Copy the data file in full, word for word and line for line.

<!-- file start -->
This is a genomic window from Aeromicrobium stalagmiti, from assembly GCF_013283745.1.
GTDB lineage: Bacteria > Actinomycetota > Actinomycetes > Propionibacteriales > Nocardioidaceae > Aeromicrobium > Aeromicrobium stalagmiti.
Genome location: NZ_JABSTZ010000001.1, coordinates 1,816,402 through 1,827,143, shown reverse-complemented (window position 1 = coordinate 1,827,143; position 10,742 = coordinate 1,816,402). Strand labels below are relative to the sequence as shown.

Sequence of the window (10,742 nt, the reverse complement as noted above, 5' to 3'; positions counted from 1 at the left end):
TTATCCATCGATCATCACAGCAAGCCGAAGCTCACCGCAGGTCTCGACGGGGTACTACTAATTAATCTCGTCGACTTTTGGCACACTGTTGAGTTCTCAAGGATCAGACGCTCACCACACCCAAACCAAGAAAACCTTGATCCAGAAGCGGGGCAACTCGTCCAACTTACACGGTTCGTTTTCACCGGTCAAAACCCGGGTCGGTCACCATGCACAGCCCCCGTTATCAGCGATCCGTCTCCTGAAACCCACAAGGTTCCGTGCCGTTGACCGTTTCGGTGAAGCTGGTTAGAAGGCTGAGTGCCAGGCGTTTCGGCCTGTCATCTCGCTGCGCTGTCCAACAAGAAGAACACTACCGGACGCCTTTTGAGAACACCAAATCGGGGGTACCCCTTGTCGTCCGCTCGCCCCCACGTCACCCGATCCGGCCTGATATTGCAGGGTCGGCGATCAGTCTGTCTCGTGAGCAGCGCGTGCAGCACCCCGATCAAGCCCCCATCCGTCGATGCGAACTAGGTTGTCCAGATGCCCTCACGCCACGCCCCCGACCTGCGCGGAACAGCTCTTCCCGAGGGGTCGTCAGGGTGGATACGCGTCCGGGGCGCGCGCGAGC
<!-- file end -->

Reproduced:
This is a genomic window from Aeromicrobium stalagmiti, from assembly GCF_013283745.1.
GTDB lineage: Bacteria > Actinomycetota > Actinomycetes > Propionibacteriales > Nocardioidaceae > Aeromicrobium > Aeromicrobium stalagmiti.
Genome location: NZ_JABSTZ010000001.1, coordinates 1,816,402 through 1,827,143, shown reverse-complemented (window position 1 = coordinate 1,827,143; position 10,742 = coordinate 1,816,402). Strand labels below are relative to the sequence as shown.

Sequence of the window (10,742 nt, the reverse complement as noted above, 5' to 3'; positions counted from 1 at the left end):
TTATCCATCGATCATCACAGCAAGCCGAAGCTCACCGCAGGTCTCGACGGGGTACTACTAATTAATCTCGTCGACTTTTGGCACACTGTTGAGTTCTCAAGGATCAGACGCTCACCACACCCAAACCAAGAAAACCTTGATCCAGAAGCGGGGCAACTCGTCCAACTTACACGGTTCGTTTTCACCGGTCAAAACCCGGGTCGGTCACCATGCACAGCCCCCGTTATCAGCGATCCGTCTCCTGAAACCCACAAGGTTCCGTGCCGTTGACCGTTTCGGTGAAGCTGGTTAGAAGGCTGAGTGCCAGGCGTTTCGGCCTGTCATCTCGCTGCGCTGTCCAACAAGAAGAACACTACCGGACGCCTTTTGAGAACACCAAATCGGGGGTACCCCTTGTCGTCCGCTCGCCCCCACGTCACCCGATCCGGCCTGATATTGCAGGGTCGGCGATCAGTCTGTCTCGTGAGCAGCGCGTGCAGCACCCCGATCAAGCCCCCATCCGTCGATGCGAACTAGGTTGTCCAGATGCCCTCACGCCACGCCCCCGACCTGCGCGGAACAGCTCTTCCCGAGGGGTCGTCAGGGTGGATACGCGTCCGGGGCGCGCGCGAGC